Research by the University of Huddersfield’s School of Art, Design and Architecture is helping to ensure that patient safety is a central feature of the rapidly expanding transfer of healthcare from hospitals to the home. Dr David Swann has demonstrated that traditional nursing bags can be carriers of disease and created a 21st-century successor that addresses this key issue.

What was the problem?

Health services look to cut costs by moving more treatments out of hospitals and into the community, but there are risks to consider. Research has highlighted a rise in community-associated MRSA strains and identified limitations of existing surveillance measures. The World Patient Safety Alliance puts the chance of a patient contracting MRSA at 1 in 10 in a hospital setting and 1 in 4 in a non-hospital setting, due to the contamination of medical devices and healthcare workers facilitating the spread of disease.

Benefits of this research

This pioneering work has generated international interest, influenced design practices and drawn much-needed attention to the dangers of exporting healthcare without hygiene in the fast-growing sector of non-hospital treatment.

What did we do?

Research carried out at the University of Huddersfield in conjunction with NHS at Home strives to understand the challenges of delivering clinical procedures in patients’ homes. In 2010 the team found that a third of the traditional Gladstone bags sampled carried the MRSA bug, with 55% of bags never being cleaned and only 6% being cleaned once a week. To aid the design of a new bag, researchers at the University of Huddersfield conducted workshops with nurses, healthcare professionals and service improvement managers, employing Lego Serious Play to help participants work through imaginary scenarios.

The new bag was designed from non-permeable polypropylene white plastic to optimise cleansing techniques with easy-to-clean drawers, an absence of germ-trapping fastenings and a hard surface that transforms into a hygienic treatment area. The bag incorporates a flat-assembly drawer which can be removed or replaced to allow for personalised procedure packs for each patient. Comprehensive tests using ultraviolet (UV) sensitive gel showed the new bag helped minimise contamination spread. In 2012 the bag was patented in Europe and the US.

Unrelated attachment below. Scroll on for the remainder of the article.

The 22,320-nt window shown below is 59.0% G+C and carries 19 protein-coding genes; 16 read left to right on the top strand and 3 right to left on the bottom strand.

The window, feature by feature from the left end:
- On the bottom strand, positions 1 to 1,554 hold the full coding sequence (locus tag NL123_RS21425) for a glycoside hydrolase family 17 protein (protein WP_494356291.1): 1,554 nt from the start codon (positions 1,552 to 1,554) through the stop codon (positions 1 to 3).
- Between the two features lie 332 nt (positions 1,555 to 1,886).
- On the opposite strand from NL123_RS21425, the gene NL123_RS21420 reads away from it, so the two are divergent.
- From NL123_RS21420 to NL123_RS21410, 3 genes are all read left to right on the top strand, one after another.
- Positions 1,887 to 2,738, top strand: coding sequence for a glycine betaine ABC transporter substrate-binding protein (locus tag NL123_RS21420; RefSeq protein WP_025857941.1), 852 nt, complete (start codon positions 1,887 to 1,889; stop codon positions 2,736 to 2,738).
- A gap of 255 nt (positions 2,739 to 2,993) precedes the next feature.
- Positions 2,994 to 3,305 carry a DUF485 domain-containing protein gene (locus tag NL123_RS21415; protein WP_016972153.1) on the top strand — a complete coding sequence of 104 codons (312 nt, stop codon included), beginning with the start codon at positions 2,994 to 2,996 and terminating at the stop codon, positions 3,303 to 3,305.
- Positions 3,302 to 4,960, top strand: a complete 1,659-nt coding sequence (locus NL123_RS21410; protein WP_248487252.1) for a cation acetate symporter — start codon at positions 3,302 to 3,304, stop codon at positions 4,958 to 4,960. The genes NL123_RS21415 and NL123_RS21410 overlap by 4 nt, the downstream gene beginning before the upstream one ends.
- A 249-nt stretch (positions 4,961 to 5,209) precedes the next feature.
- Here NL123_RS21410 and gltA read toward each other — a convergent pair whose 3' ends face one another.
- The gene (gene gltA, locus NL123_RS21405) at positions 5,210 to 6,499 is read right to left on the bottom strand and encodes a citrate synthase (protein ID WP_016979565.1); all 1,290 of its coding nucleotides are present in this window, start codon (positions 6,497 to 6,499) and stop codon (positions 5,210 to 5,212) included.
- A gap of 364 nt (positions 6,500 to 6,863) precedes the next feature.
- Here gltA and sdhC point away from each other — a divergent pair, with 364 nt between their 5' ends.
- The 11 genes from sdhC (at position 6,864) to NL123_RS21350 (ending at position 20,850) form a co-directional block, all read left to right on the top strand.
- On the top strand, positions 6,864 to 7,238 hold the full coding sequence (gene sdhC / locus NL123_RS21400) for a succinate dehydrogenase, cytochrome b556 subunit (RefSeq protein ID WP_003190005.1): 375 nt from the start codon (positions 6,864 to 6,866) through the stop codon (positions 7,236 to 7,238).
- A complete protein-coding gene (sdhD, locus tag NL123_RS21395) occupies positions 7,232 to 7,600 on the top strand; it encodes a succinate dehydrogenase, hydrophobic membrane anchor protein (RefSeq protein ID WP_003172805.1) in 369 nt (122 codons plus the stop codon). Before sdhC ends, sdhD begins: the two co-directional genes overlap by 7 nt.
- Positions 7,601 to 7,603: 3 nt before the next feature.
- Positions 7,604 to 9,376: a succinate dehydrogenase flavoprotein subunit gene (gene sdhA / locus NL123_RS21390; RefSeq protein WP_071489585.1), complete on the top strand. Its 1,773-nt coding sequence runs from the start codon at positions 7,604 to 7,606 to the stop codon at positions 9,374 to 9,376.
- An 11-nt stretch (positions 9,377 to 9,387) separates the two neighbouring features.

The 21st Century nursing bag won the 2011 Helen Hamlyn Award for Creativity and was the only product to receive an NHS Innovation Challenge Prize award in 2011. It also featured as a finalist in the Design Research category of the 2010 Industrial Designers Society of America International Design Excellence Awards; the Medical Device category of the 2010 Medipex Yorkshire and Humber Innovation Showcase Awards; the Body category of the 2011 INDEX: Design to Improve Life Awards; the 2012 James Dyson Awards; the Infection Prevention and Control category of the 2012 Nursing Times Awards and the Product Design category of the 2012 Institution for Engineering and Technology Innovation Awards.

‘The design process and in particular the prototyping session with NHS staff was truly an inspirational example of how co-design and anthropological observation techniques can help tackle service as well as product challenges.’

Julia Schaeper - former Service Design Lead at the NHS Institute for Innovation and Improvement

What happened next?

The design of the new 21st Century nursing bag by Dr David Swann has led to further research using similar principles that focus on both function and infection. The ABC Syringe is impregnated with red ink that is sensitive to carbon dioxide, meaning the syringe turns red after its special seal is broken, alerting doctors and patients to the fact that it has been used and could therefore be contaminated. The design won the World Design Impact Prize 2014 and was showcased at the Design Museum in London as part of their Designs of the Year exhibition.